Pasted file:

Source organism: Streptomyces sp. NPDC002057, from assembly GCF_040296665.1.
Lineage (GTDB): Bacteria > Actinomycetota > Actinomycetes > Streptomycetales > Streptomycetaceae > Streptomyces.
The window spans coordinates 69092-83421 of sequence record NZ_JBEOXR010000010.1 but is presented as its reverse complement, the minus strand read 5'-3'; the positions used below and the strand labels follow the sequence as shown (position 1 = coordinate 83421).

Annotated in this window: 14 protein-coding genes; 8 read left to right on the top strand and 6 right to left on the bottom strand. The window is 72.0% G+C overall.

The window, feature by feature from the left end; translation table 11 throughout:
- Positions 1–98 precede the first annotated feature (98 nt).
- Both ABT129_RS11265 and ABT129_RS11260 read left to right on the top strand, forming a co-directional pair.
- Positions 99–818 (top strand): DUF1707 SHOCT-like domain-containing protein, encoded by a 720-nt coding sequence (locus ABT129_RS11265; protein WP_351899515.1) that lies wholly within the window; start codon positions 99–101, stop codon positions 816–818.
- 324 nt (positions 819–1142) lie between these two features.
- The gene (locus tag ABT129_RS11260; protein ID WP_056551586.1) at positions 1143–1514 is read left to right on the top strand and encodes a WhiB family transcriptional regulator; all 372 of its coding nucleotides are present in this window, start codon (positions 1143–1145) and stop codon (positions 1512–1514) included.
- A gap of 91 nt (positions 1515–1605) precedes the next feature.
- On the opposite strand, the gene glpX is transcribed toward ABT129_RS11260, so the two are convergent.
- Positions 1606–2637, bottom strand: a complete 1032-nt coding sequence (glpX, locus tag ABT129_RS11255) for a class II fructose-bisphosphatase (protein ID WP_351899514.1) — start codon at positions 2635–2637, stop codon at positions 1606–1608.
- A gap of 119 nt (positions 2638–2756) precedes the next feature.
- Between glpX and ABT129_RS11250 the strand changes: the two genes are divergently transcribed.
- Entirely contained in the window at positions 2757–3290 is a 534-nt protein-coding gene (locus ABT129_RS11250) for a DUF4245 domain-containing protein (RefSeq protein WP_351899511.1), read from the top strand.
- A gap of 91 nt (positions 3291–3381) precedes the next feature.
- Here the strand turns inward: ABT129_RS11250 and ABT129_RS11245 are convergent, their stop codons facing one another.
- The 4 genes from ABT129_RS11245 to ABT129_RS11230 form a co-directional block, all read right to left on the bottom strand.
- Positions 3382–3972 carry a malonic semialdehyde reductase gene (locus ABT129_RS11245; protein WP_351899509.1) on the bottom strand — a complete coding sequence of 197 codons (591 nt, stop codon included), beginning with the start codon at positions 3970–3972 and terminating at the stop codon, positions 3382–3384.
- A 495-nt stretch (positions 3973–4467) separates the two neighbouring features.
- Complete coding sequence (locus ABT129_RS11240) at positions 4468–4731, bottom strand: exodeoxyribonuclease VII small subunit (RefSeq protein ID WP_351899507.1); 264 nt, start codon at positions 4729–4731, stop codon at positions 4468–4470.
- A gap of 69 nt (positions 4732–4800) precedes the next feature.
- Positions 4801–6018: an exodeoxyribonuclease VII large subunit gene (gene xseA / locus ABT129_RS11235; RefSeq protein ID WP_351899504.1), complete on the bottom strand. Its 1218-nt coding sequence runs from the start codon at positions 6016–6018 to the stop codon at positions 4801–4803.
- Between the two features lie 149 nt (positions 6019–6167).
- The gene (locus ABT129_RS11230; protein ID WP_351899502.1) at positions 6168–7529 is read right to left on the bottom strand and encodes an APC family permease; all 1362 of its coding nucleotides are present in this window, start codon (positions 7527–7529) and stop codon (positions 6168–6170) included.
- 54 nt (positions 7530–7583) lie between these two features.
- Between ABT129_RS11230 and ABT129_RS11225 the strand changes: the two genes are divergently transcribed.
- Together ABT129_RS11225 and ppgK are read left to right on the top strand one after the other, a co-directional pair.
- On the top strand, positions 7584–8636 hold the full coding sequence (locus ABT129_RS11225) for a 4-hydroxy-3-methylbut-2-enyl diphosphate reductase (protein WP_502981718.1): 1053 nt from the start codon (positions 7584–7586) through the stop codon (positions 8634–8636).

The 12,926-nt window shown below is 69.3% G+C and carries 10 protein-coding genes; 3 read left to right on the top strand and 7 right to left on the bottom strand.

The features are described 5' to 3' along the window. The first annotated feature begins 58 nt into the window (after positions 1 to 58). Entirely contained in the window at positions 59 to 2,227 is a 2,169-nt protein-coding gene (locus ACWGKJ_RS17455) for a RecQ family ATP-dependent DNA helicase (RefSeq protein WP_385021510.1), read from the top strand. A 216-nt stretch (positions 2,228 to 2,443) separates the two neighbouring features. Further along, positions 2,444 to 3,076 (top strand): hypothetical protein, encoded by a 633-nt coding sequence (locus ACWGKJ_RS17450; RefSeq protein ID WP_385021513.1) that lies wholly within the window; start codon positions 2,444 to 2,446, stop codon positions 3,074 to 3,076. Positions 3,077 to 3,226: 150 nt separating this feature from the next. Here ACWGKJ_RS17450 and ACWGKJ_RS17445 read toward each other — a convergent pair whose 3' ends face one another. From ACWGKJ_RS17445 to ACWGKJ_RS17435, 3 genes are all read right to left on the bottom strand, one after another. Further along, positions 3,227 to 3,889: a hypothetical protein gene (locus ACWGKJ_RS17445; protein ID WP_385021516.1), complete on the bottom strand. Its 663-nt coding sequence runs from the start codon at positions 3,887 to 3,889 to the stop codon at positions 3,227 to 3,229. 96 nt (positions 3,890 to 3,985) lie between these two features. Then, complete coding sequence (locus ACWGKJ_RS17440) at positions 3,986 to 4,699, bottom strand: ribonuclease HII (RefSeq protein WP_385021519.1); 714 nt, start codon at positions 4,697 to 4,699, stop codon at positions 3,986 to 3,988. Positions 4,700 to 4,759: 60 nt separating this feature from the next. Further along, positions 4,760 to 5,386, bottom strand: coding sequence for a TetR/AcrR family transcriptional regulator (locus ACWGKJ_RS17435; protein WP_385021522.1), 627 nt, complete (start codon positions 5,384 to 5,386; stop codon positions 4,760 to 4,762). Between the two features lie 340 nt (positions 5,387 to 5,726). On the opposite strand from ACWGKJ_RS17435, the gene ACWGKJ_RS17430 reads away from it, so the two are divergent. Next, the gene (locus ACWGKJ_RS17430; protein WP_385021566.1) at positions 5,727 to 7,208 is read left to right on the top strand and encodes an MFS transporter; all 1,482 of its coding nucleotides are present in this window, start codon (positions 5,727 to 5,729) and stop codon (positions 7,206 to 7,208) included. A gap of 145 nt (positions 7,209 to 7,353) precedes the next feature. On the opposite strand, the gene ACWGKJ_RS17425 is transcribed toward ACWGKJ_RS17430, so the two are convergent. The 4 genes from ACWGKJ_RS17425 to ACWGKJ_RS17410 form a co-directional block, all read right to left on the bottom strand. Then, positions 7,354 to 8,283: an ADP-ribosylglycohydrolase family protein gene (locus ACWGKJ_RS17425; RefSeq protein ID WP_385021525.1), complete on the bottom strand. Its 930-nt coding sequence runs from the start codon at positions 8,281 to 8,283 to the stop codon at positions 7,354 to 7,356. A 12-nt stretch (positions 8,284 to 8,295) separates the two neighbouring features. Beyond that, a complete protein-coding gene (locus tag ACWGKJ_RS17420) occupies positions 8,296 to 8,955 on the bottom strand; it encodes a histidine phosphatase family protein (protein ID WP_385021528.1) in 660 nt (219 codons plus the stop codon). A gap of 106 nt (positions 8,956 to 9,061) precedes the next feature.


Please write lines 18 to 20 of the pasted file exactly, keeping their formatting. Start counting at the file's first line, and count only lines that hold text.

- Here the strand turns inward: ABT129_RS11250 and ABT129_RS11245 are convergent, their stop codons facing one another.
- The 4 genes from ABT129_RS11245 to ABT129_RS11230 form a co-directional block, all read right to left on the bottom strand.
- Positions 3382–3972 carry a malonic semialdehyde reductase gene (locus ABT129_RS11245; protein WP_351899509.1) on the bottom strand — a complete coding sequence of 197 codons (591 nt, stop codon included), beginning with the start codon at positions 3970–3972 and terminating at the stop codon, positions 3382–3384.